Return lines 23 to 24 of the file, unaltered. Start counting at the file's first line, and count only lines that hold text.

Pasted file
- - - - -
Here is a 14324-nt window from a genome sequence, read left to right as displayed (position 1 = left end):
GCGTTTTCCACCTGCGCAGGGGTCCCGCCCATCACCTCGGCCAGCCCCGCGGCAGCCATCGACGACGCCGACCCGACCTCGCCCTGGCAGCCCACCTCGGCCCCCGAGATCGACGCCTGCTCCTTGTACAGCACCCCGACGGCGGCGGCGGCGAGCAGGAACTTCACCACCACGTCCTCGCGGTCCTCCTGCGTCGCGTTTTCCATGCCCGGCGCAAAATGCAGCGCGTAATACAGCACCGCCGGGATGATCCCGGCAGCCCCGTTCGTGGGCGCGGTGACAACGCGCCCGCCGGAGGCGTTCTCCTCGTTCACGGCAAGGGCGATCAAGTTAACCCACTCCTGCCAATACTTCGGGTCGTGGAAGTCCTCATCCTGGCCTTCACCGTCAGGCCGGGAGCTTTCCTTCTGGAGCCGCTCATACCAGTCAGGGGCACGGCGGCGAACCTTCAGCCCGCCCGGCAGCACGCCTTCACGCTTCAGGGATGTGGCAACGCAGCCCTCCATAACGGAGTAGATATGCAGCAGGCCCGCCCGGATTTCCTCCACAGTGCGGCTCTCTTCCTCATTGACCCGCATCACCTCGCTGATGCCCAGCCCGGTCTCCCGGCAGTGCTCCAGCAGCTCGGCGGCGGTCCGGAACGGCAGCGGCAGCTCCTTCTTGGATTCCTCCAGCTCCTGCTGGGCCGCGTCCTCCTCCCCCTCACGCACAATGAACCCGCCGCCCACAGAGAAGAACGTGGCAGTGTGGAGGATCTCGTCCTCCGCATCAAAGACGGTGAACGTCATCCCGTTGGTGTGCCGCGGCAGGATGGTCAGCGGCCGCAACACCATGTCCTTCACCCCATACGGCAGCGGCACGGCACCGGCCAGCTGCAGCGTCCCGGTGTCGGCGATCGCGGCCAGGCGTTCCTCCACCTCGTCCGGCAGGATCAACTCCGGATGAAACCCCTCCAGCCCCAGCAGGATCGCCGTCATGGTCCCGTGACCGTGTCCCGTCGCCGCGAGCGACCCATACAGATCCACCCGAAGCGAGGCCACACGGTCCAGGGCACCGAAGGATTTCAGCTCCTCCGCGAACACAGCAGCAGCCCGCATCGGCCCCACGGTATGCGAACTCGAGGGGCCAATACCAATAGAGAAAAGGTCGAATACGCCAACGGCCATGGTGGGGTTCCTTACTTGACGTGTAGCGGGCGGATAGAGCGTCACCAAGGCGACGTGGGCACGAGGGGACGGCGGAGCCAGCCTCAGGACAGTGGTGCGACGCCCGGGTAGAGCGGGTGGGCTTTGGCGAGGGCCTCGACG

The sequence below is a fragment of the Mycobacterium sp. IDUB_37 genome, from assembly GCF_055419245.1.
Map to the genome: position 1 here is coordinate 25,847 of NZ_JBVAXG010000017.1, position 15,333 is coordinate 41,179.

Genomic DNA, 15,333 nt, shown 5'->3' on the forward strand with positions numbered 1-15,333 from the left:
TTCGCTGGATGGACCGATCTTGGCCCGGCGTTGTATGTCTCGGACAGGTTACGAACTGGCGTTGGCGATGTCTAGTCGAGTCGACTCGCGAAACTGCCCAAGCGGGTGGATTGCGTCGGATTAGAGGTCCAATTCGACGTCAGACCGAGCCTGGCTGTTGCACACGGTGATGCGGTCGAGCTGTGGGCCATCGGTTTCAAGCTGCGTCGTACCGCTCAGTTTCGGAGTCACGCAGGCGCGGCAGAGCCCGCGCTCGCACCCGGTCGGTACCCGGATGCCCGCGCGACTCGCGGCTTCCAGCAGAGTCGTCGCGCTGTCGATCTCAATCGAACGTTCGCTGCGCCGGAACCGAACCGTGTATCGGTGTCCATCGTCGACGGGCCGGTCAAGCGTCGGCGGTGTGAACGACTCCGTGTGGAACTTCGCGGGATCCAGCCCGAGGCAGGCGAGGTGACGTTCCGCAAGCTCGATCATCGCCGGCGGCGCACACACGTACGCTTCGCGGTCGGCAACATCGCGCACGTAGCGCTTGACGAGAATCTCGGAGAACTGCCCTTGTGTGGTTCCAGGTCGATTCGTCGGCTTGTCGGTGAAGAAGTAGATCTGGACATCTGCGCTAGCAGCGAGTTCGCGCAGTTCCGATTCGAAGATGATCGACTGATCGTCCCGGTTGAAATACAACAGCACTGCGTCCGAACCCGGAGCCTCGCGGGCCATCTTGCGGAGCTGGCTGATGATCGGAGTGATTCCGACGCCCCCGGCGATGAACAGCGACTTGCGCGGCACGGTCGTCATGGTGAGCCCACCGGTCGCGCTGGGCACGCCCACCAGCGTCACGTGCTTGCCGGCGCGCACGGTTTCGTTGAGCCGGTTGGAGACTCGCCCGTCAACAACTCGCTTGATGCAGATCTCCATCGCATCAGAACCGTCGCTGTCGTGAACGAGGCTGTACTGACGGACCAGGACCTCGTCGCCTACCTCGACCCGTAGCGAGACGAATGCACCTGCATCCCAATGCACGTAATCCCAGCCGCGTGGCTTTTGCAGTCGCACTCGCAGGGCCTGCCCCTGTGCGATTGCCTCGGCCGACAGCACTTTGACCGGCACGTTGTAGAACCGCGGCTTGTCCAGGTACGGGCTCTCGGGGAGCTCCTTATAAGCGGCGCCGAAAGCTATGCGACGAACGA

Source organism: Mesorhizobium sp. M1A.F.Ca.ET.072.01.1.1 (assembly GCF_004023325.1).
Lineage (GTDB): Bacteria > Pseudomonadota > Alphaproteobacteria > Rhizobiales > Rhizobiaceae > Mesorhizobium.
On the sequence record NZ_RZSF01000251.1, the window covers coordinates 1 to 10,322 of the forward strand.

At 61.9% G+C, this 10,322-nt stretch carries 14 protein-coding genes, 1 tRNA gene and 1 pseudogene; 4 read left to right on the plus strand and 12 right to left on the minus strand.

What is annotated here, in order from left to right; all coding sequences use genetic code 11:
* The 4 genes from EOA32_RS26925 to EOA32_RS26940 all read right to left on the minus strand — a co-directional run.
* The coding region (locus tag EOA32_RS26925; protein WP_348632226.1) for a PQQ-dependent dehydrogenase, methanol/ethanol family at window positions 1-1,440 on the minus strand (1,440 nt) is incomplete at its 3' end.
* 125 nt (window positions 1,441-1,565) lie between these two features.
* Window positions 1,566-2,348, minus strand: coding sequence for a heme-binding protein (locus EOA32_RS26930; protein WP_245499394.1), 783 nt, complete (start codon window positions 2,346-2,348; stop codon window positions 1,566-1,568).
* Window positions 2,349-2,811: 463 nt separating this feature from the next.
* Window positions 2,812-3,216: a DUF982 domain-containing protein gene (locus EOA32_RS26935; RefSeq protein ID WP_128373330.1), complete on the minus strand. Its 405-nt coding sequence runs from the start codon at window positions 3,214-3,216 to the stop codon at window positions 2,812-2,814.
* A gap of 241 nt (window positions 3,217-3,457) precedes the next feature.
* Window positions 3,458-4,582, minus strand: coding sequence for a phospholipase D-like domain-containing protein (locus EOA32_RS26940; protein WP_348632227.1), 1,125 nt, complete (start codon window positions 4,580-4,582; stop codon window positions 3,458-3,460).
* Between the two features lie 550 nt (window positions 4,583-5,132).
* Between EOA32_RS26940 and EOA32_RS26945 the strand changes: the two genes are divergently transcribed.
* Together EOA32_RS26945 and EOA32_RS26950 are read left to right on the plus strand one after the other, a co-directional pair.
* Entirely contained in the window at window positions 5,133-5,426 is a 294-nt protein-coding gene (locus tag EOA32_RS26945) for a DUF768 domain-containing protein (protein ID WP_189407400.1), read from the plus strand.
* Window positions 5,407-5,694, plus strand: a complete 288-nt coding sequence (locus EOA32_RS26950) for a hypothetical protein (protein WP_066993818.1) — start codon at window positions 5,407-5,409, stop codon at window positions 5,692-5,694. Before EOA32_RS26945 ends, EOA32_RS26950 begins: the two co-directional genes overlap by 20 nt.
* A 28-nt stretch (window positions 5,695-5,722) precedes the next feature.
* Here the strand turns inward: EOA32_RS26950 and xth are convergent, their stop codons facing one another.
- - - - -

* Entirely contained in the window at window positions 5,133-5,426 is a 294-nt protein-coding gene (locus tag EOA32_RS26945) for a DUF768 domain-containing protein (protein ID WP_189407400.1), read from the plus strand.
* Window positions 5,407-5,694, plus strand: a complete 288-nt coding sequence (locus EOA32_RS26950) for a hypothetical protein (protein WP_066993818.1) — start codon at window positions 5,407-5,409, stop codon at window positions 5,692-5,694. Before EOA32_RS26945 ends, EOA32_RS26950 begins: the two co-directional genes overlap by 20 nt.